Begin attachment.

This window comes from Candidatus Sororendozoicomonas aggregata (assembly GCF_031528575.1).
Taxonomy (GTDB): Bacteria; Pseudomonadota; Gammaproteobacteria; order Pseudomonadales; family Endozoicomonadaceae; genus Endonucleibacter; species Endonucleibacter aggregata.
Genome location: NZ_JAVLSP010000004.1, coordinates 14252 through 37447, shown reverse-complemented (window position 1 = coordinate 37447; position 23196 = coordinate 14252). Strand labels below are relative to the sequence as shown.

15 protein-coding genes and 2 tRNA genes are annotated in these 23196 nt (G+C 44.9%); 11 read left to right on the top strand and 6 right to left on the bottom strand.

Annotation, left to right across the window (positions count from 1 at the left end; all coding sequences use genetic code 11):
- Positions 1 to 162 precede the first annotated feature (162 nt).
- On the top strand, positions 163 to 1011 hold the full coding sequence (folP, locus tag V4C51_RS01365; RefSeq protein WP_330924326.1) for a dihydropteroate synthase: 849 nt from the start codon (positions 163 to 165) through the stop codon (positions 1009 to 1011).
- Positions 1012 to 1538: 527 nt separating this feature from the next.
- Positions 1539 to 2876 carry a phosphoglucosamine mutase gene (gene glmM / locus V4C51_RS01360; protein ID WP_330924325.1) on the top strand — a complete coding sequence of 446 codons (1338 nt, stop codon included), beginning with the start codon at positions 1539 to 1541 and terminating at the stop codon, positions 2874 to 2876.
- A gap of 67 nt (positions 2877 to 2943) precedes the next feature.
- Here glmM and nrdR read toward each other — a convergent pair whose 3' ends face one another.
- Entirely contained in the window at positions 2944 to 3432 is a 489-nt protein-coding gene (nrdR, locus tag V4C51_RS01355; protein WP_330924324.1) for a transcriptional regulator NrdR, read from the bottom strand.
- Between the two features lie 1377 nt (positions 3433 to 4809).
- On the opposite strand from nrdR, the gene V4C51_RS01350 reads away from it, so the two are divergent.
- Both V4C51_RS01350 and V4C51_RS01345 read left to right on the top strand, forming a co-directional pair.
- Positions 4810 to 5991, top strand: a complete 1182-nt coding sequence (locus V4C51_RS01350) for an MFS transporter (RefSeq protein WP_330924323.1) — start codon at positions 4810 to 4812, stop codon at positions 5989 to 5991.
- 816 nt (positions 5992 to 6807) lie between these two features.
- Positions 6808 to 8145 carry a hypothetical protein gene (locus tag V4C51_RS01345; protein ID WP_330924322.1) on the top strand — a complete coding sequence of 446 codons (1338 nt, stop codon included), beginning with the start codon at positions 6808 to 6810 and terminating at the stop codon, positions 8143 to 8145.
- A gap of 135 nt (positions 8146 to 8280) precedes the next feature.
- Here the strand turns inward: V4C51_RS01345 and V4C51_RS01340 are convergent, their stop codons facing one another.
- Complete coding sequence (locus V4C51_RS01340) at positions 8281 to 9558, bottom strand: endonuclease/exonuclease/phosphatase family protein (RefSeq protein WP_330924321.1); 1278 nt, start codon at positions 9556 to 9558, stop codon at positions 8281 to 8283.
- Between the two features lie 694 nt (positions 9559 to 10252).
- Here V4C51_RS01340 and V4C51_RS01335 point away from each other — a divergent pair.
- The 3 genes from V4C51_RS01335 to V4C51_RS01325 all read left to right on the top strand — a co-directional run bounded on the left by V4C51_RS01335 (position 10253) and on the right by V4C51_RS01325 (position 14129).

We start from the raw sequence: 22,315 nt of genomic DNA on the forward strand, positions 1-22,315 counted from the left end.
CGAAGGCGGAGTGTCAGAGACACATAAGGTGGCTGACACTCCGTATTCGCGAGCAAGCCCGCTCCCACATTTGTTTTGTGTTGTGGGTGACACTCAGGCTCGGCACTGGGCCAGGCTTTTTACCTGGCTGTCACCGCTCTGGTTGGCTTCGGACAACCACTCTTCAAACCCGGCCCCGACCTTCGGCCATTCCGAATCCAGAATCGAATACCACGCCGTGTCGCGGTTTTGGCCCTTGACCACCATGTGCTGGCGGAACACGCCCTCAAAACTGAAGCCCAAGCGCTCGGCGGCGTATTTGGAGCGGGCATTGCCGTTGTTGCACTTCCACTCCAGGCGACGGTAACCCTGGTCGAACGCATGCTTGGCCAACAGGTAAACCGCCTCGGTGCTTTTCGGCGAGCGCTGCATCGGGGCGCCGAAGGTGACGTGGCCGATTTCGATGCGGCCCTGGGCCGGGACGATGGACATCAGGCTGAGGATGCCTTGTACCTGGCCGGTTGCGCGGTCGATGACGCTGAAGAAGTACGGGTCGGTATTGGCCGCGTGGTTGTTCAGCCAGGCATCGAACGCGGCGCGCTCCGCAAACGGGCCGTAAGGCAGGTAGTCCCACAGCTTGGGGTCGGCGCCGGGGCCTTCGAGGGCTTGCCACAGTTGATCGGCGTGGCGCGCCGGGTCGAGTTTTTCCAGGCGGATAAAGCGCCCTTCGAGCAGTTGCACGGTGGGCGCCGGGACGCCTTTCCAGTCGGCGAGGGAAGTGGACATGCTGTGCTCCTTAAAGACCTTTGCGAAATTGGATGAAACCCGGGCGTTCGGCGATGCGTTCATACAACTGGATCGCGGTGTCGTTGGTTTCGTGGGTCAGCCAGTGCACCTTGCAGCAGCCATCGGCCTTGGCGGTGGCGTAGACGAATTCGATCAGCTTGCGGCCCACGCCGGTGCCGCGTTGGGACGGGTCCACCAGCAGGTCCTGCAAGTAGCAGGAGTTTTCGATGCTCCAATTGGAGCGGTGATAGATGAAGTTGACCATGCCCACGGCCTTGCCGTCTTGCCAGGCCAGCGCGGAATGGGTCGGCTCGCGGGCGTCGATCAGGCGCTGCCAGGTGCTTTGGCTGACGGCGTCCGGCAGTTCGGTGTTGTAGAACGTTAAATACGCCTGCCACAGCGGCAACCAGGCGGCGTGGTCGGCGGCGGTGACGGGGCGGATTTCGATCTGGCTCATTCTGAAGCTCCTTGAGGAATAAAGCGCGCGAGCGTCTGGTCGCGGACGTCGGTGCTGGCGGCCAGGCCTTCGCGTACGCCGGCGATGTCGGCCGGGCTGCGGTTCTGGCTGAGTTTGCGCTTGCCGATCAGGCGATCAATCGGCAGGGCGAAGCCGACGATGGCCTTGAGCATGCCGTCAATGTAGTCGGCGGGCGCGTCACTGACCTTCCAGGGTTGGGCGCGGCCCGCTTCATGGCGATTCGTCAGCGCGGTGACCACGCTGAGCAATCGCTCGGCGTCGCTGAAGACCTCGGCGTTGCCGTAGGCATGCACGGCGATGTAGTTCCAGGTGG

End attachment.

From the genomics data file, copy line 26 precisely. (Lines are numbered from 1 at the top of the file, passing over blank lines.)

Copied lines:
CGAAGGCGGAGTGTCAGAGACACATAAGGTGGCTGACACTCCGTATTCGCGAGCAAGCCCGCTCCCACATTTGTTTTGTGTTGTGGGTGACACTCAGGCTCGGCACTGGGCCAGGCTTTTTACCTGGCTGTCACCGCTCTGGTTGGCTTCGGACAACCACTCTTCAAACCCGGCCCCGACCTTCGGCCATTCCGAATCCAGAATCGAATACCACGCCGTGTCGCGGTTTTGGCCCTTGACCACCATGTGCTGGCGGAACACGCCCTCAAAACTGAAGCCCAAGCGCTCGGCGGCGTATTTGGAGCGGGCATTGCCGTTGTTGCACTTCCACTCCAGGCGACGGTAACCCTGGTCGAACGCATGCTTGGCCAACAGGTAAACCGCCTCGGTGCTTTTCGGCGAGCGCTGCATCGGGGCGCCGAAGGTGACGTGGCCGATTTCGATGCGGCCCTGGGCCGGGACGATGGACATCAGGCTGAGGATGCCTTGTACCTGGCCGGTTGCGCGGTCGATGACGCTGAAGAAGTACGGGTCGGTATTGGCCGCGTGGTTGTTCAGCCAGGCATCGAACGCGGCGCGCTCCGCAAACGGGCCGTAAGGCAGGTAGTCCCACAGCTTGGGGTCGGCGCCGGGGCCTTCGAGGGCTTGCCACAGTTGATCGGCGTGGCGCGCCGGGTCGAGTTTTTCCAGGCGGATAAAGCGCCCTTCGAGCAGTTGCACGGTGGGCGCCGGGACGCCTTTCCAGTCGGCGAGGGAAGTGGACATGCTGTGCTCCTTAAAGACCTTTGCGAAATTGGATGAAACCCGGGCGTTCGGCGATGCGTTCATACAACTGGATCGCGGTGTCGTTGGTTTCGTGGGTCAGCCAGTGCACCTTGCAGCAGCCATCGGCCTTGGCGGTGGCGTAGACGAATTCGATCAGCTTGCGGCCCACGCCGGTGCCGCGTTGGGACGGGTCCACCAGCAGGTCCTGCAAGTAGCAGGAGTTTTCGATGCTCCAATTGGAGCGGTGATAGATGAAGTTGACCATGCCCACGGCCTTGCCGTCTTGCCAGGCCAGCGCGGAATGGGTCGGCTCGCGGGCGTCGATCAGGCGCTGCCAGGTGCTTTGGCTGACGGCGTCCGGCAGTTCGGTGTTGTAGAACGTTAAATACGCCTGCCACAGCGGCAACCAGGCGGCGTGGTCGGCGGCGGTGACGGGGCGGATTTCGATCTGGCTCATTCTGAAGCTCCTTGAGGAATAAAGCGCGCGAGCGTCTGGTCGCGGACGTCGGTGCTGGCGGCCAGGCCTTCGCGTACGCCGGCGATGTCGGCCGGGCTGCGGTTCTGGCTGAGTTTGCGCTTGCCGATCAGGCGATCAATCGGCAGGGCGAAGCCGACGATGGCCTTGAGCATGCCGTCAATGTAGTCGGCGGGCGCGTCACTGACCTTCCAGGGTTGGGCGCGGCCCGCTTCATGGCGATTCGTCAGCGCGGTGACCACGCTGAGCAATCGCTCGGCGTCGCTGAAGACCTCGGCGTTGCCGTAGGCATGCACGGCGATGTAGTTCCAGGTGG